ROQUE BLUFFS — Cool sea breezes off Englishman Bay graced the fields of Welch Farm on a piercing blue, mid-September day, revealing nothing of the heaving, dry summer months before. It was the third straight season of drought for the state’s midcoast and Down East coastal region — wild blueberry country. With the mighty harvester resting in the field, 52-year-old farm owner Lisa Hanscom drops into a chair in the boxing room, allowing herself a pause to consider the bleak tally of this year’s harvest.
“The yield last year was low, the year before even worse,” Hanscom said, shrugging a shoulder. “I just hope to break even, to stay in the game.”
For Hanscom’s family and other lowbush wild blueberry growers in Maine’s coastal counties — the counties hardest hit by the nearly statewide summer drought, according to the National Oceanic and Atmospheric Administration — staying in the game is a constant gamble.
Although official data won’t be reported until December, many of the state’s estimated 485 wild blueberry growers (Hanscom puts the number south of 200), say they lost 50 percent or more of their crop this year, especially in the midcoast where the drought was severe. Last year’s total yield for Maine’s lowbush wild blueberries — the smaller, tastier cousin of highbush cultivated blueberries grown all over the world — was a robust 103 million pounds. Most industry leaders predict this year’s yield will fall well short of that.
Hanscom hasn’t tallied her yield yet, but knows it’s low enough that she won’t be giving up her full-time job as director of Washington County Emergency Management, or part-time job driving a school bus.
Abnormally dry growing seasons are only one of the uncertainties growers must hedge against to protect these otherwise hardy, native plants – and their livelihoods. Crops are grown in two-year cycles, with growers harvesting only half of their land each year, allowing the other fields to develop for the following year. Climate change, with extreme fluctuations in temperatures and precipitation, including snowfall, can affect yields over as many as four growing seasons, meaning that even in years without a drought, the plants being harvested might fail to thrive, according to Dr. Lily Calderwood, the University of Maine Cooperative Extension wild blueberry specialist and assistant professor of horticulture.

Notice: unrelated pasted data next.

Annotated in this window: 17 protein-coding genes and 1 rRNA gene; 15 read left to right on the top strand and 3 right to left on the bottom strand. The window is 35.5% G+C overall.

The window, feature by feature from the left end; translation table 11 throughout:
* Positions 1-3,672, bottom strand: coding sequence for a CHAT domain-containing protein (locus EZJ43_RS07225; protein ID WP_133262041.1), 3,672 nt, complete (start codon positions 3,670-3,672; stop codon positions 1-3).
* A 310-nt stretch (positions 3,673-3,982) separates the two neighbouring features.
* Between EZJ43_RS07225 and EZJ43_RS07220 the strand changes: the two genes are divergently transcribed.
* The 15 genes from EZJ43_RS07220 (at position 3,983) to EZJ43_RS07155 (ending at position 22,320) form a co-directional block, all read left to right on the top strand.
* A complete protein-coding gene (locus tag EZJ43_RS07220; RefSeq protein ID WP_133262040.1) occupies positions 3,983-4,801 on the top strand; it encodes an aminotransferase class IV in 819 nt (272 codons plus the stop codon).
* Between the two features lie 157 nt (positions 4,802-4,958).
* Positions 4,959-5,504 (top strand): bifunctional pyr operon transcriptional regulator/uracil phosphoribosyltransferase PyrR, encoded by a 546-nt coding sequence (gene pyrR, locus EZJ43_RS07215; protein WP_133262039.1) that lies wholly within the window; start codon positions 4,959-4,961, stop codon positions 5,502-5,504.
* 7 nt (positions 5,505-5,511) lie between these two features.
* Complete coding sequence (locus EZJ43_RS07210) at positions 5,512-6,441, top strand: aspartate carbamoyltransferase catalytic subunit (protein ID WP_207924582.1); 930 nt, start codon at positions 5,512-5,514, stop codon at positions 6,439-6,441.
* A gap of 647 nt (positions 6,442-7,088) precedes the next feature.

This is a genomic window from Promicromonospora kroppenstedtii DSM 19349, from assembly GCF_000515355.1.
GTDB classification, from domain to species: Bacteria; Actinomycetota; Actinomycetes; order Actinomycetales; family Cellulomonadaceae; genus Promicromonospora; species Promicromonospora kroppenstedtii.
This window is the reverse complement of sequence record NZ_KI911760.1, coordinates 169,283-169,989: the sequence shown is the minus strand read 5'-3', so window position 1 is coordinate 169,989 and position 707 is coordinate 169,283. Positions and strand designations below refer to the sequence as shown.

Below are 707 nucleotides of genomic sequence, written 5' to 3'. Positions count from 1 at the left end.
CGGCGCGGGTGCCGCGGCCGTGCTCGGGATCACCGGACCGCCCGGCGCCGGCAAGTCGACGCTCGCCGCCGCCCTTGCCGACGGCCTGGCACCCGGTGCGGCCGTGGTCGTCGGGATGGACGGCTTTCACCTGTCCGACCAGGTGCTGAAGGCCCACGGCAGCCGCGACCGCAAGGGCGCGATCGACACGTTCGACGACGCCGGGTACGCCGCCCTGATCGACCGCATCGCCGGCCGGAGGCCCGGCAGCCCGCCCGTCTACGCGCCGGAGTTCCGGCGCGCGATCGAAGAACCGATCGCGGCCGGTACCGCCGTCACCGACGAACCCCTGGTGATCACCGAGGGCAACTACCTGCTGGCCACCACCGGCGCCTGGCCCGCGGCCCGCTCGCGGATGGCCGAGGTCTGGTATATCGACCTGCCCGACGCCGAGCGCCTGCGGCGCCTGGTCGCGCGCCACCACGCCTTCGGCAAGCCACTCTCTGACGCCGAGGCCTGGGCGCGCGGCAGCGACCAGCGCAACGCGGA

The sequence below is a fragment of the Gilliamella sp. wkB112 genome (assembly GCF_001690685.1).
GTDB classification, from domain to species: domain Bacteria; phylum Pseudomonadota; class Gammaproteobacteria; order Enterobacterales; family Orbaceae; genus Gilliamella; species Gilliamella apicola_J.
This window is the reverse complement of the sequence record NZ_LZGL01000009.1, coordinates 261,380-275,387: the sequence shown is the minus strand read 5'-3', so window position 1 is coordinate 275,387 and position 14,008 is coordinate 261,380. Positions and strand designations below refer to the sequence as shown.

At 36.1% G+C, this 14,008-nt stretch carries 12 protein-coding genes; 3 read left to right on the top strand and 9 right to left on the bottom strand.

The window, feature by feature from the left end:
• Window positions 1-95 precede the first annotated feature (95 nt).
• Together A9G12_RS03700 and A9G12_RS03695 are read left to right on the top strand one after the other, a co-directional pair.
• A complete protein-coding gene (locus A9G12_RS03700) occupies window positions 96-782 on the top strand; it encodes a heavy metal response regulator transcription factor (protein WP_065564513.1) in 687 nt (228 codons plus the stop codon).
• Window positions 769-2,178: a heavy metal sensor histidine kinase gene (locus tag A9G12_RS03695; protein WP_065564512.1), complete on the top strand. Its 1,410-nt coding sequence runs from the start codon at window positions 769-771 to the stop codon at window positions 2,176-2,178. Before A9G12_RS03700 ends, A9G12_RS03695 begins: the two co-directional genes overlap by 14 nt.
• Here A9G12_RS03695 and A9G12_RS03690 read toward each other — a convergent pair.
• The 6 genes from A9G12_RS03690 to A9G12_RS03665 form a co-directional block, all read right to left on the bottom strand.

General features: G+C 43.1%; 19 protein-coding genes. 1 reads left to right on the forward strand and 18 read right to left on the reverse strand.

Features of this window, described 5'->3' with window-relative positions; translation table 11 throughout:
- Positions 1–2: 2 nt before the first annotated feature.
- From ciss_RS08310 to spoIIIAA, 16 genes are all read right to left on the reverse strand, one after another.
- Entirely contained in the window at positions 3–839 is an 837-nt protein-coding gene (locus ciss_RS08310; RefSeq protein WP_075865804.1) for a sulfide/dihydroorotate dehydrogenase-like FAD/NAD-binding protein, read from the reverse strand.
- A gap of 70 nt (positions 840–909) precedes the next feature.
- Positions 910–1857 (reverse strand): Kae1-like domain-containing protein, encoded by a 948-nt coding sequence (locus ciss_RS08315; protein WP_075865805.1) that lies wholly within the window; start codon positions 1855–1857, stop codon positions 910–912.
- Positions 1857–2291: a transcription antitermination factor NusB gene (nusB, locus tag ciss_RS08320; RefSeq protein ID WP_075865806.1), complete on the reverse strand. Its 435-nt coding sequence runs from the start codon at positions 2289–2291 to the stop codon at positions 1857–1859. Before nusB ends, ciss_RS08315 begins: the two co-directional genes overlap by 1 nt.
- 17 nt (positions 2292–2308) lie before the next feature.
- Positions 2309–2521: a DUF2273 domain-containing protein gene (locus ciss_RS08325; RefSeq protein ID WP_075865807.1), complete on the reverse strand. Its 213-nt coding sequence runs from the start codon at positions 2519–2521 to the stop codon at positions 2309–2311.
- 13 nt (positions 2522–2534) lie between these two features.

“If they don’t have any nutrients to store over winter, or enough water, or have other stresses, such as diseases or dehydration from lack of snow cover for insulation, they may not produce very healthy stems and flower buds for the next year, when they actually flower and produce the fruit,” Calderwood said.
Calderwood and Dr. Yongjiang Zhang, a UMaine assistant professor of applied plant physiology, along with other researchers have several studies under way, looking at ways to mitigate the effects of drought and climate change by increasing soil moisture and plant resiliency.
UMaine wild blueberry researchers were recently awarded four U.S. Department of Agriculture Specialty Crop Block Grants (USDA) totaling more than $200,000. The funding will help continue and begin studies exploring the effectiveness and best use of irrigation systems, wood chip mulching, and new fertilizing and disease management strategies; using cutting-edge technologies and products, such as drone cameras to monitor soil and plant health, and biochar, a forestry byproduct that could dramatically improve soil moisture retention.
Although more testing is needed before scientists could recommend growers start using the biochar — what Zhang calls fancy charcoal with microspores to lock in soil moisture — he said biochar is affordable and has tremendous potential.